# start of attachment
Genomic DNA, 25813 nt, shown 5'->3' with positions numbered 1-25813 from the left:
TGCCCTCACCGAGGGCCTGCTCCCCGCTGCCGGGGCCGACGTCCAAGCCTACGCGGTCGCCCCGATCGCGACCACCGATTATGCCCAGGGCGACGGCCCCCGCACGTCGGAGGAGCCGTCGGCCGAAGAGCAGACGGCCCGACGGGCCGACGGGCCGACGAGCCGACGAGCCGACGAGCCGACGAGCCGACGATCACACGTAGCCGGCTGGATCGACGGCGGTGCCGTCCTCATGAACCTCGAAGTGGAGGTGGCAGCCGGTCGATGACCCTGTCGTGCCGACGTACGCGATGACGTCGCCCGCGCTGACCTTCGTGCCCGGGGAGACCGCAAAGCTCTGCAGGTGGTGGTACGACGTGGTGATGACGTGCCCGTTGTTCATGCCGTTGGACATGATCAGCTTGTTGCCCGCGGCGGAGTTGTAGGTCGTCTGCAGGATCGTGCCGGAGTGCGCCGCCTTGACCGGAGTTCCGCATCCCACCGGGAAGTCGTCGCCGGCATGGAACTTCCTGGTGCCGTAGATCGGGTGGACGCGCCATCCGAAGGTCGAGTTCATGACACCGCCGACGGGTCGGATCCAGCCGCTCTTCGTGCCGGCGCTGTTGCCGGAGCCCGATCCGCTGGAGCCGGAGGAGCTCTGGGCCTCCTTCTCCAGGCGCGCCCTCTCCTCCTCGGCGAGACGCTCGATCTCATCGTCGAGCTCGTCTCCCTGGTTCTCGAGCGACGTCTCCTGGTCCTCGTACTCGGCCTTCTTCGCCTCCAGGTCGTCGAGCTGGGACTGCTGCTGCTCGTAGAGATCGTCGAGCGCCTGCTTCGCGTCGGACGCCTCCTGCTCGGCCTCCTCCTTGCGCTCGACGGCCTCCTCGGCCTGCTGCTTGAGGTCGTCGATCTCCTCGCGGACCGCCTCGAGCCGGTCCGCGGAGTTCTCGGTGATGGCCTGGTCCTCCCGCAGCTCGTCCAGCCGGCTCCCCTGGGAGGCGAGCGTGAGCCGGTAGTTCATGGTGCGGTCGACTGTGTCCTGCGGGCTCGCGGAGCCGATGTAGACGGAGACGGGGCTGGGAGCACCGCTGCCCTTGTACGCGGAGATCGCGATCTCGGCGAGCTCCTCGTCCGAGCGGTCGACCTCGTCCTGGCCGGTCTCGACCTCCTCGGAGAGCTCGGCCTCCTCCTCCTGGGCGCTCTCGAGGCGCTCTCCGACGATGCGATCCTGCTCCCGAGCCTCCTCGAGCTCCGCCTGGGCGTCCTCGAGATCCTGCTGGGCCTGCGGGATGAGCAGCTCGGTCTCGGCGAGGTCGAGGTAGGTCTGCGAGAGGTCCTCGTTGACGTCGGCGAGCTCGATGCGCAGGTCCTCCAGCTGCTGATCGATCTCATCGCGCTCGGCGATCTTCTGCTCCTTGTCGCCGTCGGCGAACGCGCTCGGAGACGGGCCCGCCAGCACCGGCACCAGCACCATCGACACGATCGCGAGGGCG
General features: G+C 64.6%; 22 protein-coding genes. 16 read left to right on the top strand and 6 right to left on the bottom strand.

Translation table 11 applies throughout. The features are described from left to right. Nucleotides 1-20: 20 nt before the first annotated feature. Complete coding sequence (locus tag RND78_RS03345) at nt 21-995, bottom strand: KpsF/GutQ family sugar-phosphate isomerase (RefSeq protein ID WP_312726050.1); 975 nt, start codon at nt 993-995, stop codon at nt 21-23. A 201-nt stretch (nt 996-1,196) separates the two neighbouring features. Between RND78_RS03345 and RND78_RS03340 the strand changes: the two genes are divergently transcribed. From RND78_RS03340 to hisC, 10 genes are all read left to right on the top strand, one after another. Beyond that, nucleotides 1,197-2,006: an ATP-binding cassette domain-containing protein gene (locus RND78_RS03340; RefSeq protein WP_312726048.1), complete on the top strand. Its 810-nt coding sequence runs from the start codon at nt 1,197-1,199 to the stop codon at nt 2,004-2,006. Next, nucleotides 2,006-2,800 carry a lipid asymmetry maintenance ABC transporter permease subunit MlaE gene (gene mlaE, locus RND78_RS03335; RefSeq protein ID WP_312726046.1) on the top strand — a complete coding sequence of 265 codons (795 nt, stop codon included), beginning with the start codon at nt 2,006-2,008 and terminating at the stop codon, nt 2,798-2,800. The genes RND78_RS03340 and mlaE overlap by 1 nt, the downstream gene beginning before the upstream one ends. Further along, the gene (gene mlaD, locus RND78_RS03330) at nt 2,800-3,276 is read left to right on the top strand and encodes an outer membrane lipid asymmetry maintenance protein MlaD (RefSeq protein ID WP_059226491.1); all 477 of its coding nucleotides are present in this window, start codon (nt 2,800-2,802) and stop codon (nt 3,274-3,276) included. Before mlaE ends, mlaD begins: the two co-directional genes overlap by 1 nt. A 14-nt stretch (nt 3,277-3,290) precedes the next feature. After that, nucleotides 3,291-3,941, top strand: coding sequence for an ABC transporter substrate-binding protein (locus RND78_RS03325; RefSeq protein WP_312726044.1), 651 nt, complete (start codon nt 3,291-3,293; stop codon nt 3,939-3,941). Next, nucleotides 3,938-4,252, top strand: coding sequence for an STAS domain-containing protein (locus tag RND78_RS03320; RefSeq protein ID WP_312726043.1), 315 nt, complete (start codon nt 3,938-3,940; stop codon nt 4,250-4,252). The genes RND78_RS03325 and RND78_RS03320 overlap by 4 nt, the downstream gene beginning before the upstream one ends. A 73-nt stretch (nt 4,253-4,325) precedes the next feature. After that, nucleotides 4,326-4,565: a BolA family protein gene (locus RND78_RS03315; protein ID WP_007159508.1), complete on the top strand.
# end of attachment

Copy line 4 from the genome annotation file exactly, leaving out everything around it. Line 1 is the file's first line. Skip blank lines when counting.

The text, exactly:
Translation table 11 applies throughout. The features are described from left to right. Nucleotides 1-20: 20 nt before the first annotated feature. Complete coding sequence (locus tag RND78_RS03345) at nt 21-995, bottom strand: KpsF/GutQ family sugar-phosphate isomerase (RefSeq protein ID WP_312726050.1); 975 nt, start codon at nt 993-995, stop codon at nt 21-23. A 201-nt stretch (nt 996-1,196) separates the two neighbouring features. Between RND78_RS03345 and RND78_RS03340 the strand changes: the two genes are divergently transcribed. From RND78_RS03340 to hisC, 10 genes are all read left to right on the top strand, one after another. Beyond that, nucleotides 1,197-2,006: an ATP-binding cassette domain-containing protein gene (locus RND78_RS03340; RefSeq protein WP_312726048.1), complete on the top strand. Its 810-nt coding sequence runs from the start codon at nt 1,197-1,199 to the stop codon at nt 2,004-2,006. Next, nucleotides 2,006-2,800 carry a lipid asymmetry maintenance ABC transporter permease subunit MlaE gene (gene mlaE, locus RND78_RS03335; RefSeq protein ID WP_312726046.1) on the top strand — a complete coding sequence of 265 codons (795 nt, stop codon included), beginning with the start codon at nt 2,006-2,008 and terminating at the stop codon, nt 2,798-2,800. The genes RND78_RS03340 and mlaE overlap by 1 nt, the downstream gene beginning before the upstream one ends. Further along, the gene (gene mlaD, locus RND78_RS03330) at nt 2,800-3,276 is read left to right on the top strand and encodes an outer membrane lipid asymmetry maintenance protein MlaD (RefSeq protein ID WP_059226491.1); all 477 of its coding nucleotides are present in this window, start codon (nt 2,800-2,802) and stop codon (nt 3,274-3,276) included. Before mlaE ends, mlaD begins: the two co-directional genes overlap by 1 nt. A 14-nt stretch (nt 3,277-3,290) precedes the next feature. After that, nucleotides 3,291-3,941, top strand: coding sequence for an ABC transporter substrate-binding protein (locus RND78_RS03325; RefSeq protein WP_312726044.1), 651 nt, complete (start codon nt 3,291-3,293; stop codon nt 3,939-3,941). Next, nucleotides 3,938-4,252, top strand: coding sequence for an STAS domain-containing protein (locus tag RND78_RS03320; RefSeq protein ID WP_312726043.1), 315 nt, complete (start codon nt 3,938-3,940; stop codon nt 4,250-4,252). The genes RND78_RS03325 and RND78_RS03320 overlap by 4 nt, the downstream gene beginning before the upstream one ends. A 73-nt stretch (nt 4,253-4,325) precedes the next feature. After that, nucleotides 4,326-4,565: a BolA family protein gene (locus RND78_RS03315; protein ID WP_007159508.1), complete on the top strand.